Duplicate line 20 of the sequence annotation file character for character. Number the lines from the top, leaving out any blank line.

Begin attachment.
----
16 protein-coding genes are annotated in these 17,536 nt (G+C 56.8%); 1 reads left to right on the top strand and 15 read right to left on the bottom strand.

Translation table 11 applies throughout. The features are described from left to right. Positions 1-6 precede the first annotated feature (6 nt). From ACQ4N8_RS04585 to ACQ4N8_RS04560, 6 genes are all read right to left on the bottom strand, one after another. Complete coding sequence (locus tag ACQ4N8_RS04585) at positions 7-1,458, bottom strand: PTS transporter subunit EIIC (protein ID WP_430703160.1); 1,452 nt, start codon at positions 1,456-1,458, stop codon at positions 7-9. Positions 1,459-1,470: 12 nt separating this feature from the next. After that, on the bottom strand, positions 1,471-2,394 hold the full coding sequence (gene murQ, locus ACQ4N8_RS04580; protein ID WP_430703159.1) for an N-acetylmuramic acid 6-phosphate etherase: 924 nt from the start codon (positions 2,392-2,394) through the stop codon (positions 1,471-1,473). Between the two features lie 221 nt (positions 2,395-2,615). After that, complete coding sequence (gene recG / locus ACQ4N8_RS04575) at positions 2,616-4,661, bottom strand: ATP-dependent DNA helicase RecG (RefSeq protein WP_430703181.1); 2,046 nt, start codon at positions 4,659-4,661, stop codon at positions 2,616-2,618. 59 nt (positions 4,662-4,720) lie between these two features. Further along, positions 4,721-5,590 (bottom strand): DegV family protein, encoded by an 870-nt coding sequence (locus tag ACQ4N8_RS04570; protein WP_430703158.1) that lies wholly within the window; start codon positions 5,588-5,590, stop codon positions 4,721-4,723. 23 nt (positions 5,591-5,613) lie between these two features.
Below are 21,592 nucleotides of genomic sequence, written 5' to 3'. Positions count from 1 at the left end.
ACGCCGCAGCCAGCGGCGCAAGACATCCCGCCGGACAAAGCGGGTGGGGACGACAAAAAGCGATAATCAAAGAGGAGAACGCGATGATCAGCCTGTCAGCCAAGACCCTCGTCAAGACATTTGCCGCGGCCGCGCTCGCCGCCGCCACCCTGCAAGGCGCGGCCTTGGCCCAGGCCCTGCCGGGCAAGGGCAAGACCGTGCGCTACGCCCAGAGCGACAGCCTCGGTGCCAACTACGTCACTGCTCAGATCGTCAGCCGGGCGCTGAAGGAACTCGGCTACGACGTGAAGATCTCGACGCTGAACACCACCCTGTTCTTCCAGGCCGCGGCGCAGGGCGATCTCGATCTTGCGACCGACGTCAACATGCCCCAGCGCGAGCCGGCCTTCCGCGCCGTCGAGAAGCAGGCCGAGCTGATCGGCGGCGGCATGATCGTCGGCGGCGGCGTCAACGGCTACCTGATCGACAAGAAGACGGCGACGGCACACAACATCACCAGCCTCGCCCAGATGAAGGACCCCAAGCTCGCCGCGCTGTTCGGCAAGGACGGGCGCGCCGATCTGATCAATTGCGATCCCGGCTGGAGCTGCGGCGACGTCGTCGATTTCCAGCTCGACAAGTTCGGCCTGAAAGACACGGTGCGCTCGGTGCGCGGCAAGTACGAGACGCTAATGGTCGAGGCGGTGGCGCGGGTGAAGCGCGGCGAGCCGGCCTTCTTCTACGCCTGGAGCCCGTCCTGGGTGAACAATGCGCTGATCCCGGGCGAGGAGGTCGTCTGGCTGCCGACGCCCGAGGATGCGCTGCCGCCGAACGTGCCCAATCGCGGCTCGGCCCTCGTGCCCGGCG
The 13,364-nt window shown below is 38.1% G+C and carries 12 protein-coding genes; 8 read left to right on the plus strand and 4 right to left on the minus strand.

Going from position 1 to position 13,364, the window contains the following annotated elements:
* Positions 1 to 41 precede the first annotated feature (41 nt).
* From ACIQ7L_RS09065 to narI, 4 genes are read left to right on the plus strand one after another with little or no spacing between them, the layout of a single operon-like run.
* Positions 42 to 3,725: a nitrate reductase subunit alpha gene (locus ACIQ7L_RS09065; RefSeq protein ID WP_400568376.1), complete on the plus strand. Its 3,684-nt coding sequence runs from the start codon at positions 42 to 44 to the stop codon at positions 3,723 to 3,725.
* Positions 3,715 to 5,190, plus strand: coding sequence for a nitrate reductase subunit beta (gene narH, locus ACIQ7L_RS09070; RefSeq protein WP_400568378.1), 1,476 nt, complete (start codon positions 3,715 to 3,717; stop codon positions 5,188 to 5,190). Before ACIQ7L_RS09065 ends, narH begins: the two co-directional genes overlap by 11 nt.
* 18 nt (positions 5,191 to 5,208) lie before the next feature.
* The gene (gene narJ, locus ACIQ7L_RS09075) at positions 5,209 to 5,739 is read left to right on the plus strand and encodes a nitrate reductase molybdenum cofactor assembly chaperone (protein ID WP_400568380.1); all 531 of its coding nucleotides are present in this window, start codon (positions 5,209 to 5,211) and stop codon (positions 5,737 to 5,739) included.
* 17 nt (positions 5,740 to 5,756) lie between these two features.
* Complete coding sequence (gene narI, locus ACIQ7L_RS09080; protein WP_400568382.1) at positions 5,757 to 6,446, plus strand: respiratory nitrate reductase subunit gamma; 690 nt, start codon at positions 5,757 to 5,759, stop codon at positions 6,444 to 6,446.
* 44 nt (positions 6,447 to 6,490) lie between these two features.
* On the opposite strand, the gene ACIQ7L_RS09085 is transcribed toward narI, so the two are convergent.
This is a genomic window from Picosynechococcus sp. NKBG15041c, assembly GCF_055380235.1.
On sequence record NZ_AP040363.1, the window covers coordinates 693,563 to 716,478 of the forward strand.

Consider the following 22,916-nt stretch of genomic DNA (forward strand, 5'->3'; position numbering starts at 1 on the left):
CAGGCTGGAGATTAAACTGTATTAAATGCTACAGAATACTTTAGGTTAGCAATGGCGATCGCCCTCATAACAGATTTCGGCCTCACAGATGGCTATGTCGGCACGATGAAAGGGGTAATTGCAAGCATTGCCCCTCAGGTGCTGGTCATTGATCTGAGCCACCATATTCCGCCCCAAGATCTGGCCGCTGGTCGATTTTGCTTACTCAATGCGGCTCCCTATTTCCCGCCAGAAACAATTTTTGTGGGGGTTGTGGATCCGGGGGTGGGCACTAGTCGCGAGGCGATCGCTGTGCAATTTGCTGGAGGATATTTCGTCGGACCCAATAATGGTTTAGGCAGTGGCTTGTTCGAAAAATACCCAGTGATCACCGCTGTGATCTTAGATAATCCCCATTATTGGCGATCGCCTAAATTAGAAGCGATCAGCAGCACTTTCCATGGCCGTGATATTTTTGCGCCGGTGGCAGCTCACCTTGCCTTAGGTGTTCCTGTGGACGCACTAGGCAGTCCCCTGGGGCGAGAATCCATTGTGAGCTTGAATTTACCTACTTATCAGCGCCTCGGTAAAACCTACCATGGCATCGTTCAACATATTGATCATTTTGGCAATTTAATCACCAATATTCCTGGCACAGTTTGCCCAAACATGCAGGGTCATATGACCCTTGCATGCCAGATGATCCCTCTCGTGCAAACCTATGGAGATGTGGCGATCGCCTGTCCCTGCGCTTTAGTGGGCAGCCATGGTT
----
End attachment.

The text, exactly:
CAGGCTGGAGATTAAACTGTATTAAATGCTACAGAATACTTTAGGTTAGCAATGGCGATCGCCCTCATAACAGATTTCGGCCTCACAGATGGCTATGTCGGCACGATGAAAGGGGTAATTGCAAGCATTGCCCCTCAGGTGCTGGTCATTGATCTGAGCCACCATATTCCGCCCCAAGATCTGGCCGCTGGTCGATTTTGCTTACTCAATGCGGCTCCCTATTTCCCGCCAGAAACAATTTTTGTGGGGGTTGTGGATCCGGGGGTGGGCACTAGTCGCGAGGCGATCGCTGTGCAATTTGCTGGAGGATATTTCGTCGGACCCAATAATGGTTTAGGCAGTGGCTTGTTCGAAAAATACCCAGTGATCACCGCTGTGATCTTAGATAATCCCCATTATTGGCGATCGCCTAAATTAGAAGCGATCAGCAGCACTTTCCATGGCCGTGATATTTTTGCGCCGGTGGCAGCTCACCTTGCCTTAGGTGTTCCTGTGGACGCACTAGGCAGTCCCCTGGGGCGAGAATCCATTGTGAGCTTGAATTTACCTACTTATCAGCGCCTCGGTAAAACCTACCATGGCATCGTTCAACATATTGATCATTTTGGCAATTTAATCACCAATATTCCTGGCACAGTTTGCCCAAACATGCAGGGTCATATGACCCTTGCATGCCAGATGATCCCTCTCGTGCAAACCTATGGAGATGTGGCGATCGCCTGTCCCTGCGCTTTAGTGGGCAGCCATGGTT